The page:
Strategies for High Fiber and Starch Digestibility

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Homegrown forage is the most important feed ingredient available due to a producer’s ability to control quality and be 100% sure what he or she is feeding. It’s also cheaper and typically higher quality than purchased forages.

“Doing everything you can to improve the quality of homegrown forage, and therefore silage digestibility, is incredibly valuable to your operation,” said Luiz Ferraretto, assistant professor in the Department of Animal Sciences, University of Florida.

Silage digestibility is important for two reasons: fiber digestibility and starch digestibility. The more digestible the fiber, the faster it will be digested in the rumen. Consequently, cows will be able to consume more feed, which means they will have greater energy.

“From a starch digestibility perspective, you have greater levels of energy available when your silage is more digestible,” he said. “Higher energy allows cows to produce more milk or, alternatively, produce the same amount of milk while consuming less food.”

There are three management strategies to improve fiber digestibility:

  1. Select hybrids of greater digestibility – brown midrib hybrids are an example
  2. Monitor harvest timing – maturity influences fiber digestibility in corn plants
  3. Increase cutting height – increased height decreases the level of lignin in the harvested plant since most of the lignin is located in the bottom part of the plant; fiber becomes more available and, consequently, more digestible

To improve starch digestibility, breaking kernels is the most important factor. If you don’t break kernels up enough, the rumen material or enzymes in the intestine will not be able to access the starch, Ferraretto said.

After the kernel is broken into many pieces, there are two additional factors that contribute to starch digestibility:

  1. Harvest timing – from a grain perspective, a later maturity will be less digestible in the rumen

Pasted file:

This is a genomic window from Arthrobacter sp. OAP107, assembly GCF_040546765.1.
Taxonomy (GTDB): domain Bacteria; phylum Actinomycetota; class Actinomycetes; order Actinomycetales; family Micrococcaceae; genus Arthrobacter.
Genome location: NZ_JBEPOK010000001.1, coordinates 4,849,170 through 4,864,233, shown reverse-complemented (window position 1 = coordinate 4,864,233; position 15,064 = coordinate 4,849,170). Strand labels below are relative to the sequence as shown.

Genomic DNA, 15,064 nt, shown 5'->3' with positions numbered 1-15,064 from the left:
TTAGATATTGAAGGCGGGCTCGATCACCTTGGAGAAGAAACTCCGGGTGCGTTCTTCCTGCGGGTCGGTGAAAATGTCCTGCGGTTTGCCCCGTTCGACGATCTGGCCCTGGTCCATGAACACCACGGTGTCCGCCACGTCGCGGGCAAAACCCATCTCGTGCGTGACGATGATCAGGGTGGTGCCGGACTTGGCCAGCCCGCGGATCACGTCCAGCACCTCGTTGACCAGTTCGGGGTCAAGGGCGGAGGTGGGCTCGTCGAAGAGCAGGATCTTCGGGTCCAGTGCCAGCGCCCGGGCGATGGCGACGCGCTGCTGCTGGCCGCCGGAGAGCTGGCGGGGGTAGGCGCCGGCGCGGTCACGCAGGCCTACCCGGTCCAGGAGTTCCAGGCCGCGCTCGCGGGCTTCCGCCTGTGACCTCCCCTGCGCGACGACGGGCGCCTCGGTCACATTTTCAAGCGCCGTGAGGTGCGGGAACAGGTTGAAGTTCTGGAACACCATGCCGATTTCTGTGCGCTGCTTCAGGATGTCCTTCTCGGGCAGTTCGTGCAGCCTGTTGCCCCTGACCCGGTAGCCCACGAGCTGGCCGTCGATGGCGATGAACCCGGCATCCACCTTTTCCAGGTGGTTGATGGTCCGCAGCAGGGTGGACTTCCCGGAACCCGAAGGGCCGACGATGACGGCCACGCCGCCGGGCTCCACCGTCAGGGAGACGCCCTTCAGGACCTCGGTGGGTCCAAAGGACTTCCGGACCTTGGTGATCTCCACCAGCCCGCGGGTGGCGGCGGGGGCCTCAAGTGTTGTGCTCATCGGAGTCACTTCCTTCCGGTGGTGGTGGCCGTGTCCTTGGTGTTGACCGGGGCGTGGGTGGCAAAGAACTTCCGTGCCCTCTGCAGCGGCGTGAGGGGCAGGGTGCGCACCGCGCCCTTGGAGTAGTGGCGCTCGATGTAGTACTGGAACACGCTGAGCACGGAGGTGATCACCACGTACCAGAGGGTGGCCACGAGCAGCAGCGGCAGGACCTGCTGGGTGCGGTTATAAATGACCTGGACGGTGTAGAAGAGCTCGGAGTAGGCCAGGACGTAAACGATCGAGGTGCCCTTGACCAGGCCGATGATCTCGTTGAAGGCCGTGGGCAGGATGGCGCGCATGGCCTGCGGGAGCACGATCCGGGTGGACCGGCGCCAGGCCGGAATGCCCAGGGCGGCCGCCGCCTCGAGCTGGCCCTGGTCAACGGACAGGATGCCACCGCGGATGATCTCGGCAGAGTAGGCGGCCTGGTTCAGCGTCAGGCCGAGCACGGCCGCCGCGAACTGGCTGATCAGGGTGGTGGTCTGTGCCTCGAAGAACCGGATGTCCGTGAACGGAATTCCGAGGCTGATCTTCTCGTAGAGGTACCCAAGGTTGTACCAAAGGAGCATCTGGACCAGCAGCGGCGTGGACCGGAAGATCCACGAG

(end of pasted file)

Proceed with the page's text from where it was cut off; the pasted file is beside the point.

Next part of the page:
2. Length of fermentation – over time, bacteria in the silo will break down protein that surrounds starch, making it more available in the rumen

The greatest increase in starch digestibility is during the initial three to four months of storage. Digestibility continues to increase the longer you continue the fermentation process, but the magnitude of those changes becomes smaller.

“There is a farm here in Florida that stores silage for a whole year prior to feeding, and other farms in the Midwest are adopting four to six months of fermentation,” Ferraretto said. “Plan to have enough area or inventory available the first year you implement a longer fermentation on-farm. It requires a higher investment, as you need to have more silage to harvest so you can account for the extra inventory.”

If planning to increase length of fermentation, it’s also important your silage be well packed and sealed and treated with a microbial inoculant to safeguard your investment.

“Highly digestible hybrids are also important, but consider using only hybrids that are consistent throughout the years,” Ferraretto noted. “Some may not be the most digestible, but they are consistently very good in digestibility and consistently have very high yields. Those are the hybrids you want to plant; they can limit variation that may compromise either inventory or quality.”

 

Sponsored by Lallemand Animal Nutrition

 

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